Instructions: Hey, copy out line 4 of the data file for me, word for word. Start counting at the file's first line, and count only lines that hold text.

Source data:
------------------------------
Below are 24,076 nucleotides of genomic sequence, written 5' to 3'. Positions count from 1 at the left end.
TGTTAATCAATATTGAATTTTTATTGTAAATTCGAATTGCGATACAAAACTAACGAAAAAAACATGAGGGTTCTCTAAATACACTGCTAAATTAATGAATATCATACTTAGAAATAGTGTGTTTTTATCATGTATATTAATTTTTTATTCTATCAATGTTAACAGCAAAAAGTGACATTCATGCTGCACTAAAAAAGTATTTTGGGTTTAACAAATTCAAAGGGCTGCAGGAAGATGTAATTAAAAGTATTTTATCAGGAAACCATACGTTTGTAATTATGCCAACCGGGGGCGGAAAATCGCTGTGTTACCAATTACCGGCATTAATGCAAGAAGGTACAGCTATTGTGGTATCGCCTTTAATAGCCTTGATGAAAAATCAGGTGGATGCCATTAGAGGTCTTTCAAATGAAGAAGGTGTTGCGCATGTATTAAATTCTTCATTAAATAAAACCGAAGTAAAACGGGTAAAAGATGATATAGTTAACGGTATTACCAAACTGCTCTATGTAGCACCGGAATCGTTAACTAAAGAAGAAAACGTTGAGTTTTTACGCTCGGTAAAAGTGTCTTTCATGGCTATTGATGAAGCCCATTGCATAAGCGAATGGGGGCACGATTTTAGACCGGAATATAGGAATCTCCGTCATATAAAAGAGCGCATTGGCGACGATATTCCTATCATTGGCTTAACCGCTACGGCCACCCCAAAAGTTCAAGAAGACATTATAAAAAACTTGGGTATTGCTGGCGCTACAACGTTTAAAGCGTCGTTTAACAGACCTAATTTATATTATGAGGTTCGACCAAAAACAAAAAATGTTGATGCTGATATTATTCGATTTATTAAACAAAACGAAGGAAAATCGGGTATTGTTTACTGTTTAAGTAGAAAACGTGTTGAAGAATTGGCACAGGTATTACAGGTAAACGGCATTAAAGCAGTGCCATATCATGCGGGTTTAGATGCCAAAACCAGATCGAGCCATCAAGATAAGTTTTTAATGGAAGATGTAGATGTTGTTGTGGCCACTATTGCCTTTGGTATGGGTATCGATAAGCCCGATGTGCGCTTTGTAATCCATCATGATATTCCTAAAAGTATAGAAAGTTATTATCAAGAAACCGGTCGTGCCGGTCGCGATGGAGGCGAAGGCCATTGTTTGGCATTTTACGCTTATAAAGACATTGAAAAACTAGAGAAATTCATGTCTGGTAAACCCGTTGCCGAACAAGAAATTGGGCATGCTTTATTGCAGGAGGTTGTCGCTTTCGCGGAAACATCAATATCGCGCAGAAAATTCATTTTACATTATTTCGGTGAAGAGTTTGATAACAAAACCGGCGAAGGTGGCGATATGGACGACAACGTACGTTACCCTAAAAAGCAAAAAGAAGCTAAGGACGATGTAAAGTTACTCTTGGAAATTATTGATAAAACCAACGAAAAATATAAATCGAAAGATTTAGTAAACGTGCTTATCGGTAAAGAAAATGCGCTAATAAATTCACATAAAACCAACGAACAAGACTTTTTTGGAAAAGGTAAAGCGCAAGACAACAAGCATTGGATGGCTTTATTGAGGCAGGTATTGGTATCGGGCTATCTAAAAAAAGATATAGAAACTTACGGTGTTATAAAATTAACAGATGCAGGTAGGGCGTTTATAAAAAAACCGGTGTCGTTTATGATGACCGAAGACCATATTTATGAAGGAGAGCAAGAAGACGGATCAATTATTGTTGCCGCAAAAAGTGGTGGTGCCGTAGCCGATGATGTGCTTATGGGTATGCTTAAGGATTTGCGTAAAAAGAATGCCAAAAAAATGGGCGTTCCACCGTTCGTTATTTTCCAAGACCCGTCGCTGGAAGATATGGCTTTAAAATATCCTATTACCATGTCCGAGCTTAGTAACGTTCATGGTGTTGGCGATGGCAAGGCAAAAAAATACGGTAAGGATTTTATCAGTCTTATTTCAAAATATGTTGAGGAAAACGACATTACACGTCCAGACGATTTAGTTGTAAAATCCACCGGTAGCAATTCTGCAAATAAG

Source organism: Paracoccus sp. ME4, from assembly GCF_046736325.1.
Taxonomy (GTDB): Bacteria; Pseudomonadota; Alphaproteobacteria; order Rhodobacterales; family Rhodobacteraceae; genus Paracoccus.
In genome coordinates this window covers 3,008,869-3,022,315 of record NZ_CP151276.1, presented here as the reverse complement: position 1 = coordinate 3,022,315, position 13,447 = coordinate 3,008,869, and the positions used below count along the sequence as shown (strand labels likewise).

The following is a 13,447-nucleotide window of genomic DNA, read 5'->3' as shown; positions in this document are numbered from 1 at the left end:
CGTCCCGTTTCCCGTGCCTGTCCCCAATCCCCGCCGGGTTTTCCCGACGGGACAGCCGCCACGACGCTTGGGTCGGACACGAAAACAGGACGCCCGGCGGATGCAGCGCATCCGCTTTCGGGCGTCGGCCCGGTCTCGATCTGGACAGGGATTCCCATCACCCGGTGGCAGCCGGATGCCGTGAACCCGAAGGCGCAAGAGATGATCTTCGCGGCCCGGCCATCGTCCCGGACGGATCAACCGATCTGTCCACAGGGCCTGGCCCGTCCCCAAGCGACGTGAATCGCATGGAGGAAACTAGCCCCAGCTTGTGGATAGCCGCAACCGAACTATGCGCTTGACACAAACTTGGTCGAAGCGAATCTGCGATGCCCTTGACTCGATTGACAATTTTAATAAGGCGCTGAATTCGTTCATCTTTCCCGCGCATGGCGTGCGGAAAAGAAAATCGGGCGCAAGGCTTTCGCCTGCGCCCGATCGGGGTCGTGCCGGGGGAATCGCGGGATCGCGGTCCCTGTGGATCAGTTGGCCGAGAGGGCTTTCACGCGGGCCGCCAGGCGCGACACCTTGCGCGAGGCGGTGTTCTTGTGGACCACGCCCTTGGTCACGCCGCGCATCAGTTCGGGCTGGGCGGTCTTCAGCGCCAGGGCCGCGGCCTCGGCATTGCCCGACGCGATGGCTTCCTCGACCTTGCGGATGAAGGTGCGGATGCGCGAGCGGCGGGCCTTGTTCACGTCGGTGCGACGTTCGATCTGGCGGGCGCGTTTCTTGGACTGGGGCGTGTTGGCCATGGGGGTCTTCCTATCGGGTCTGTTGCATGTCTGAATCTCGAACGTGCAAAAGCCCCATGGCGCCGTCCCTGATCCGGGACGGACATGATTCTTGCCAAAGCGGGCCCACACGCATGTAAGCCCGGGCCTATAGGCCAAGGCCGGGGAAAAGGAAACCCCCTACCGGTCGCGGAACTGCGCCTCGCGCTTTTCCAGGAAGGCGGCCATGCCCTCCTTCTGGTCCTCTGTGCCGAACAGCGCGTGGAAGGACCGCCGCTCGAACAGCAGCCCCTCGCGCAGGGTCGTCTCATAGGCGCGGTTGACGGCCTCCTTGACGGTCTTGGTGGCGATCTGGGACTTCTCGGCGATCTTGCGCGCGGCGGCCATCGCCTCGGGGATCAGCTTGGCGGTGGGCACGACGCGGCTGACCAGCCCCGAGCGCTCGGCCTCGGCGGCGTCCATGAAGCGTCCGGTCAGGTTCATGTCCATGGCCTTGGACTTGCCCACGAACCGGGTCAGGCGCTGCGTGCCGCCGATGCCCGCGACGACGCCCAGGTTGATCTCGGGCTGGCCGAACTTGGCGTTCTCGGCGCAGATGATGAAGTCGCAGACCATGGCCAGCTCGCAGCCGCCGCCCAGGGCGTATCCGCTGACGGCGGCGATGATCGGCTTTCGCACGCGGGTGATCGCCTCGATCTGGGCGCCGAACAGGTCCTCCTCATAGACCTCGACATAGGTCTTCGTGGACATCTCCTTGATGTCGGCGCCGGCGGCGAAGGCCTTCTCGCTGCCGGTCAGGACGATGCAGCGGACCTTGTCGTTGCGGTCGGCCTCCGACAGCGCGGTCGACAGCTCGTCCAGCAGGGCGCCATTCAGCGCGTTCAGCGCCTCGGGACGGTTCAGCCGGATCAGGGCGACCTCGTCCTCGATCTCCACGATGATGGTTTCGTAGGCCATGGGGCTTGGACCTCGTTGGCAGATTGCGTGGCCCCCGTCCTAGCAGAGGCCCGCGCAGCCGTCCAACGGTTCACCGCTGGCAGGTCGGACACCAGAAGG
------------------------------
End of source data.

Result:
Taxonomy (GTDB): Bacteria; Pseudomonadota; Alphaproteobacteria; order Rhodobacterales; family Rhodobacteraceae; genus Paracoccus.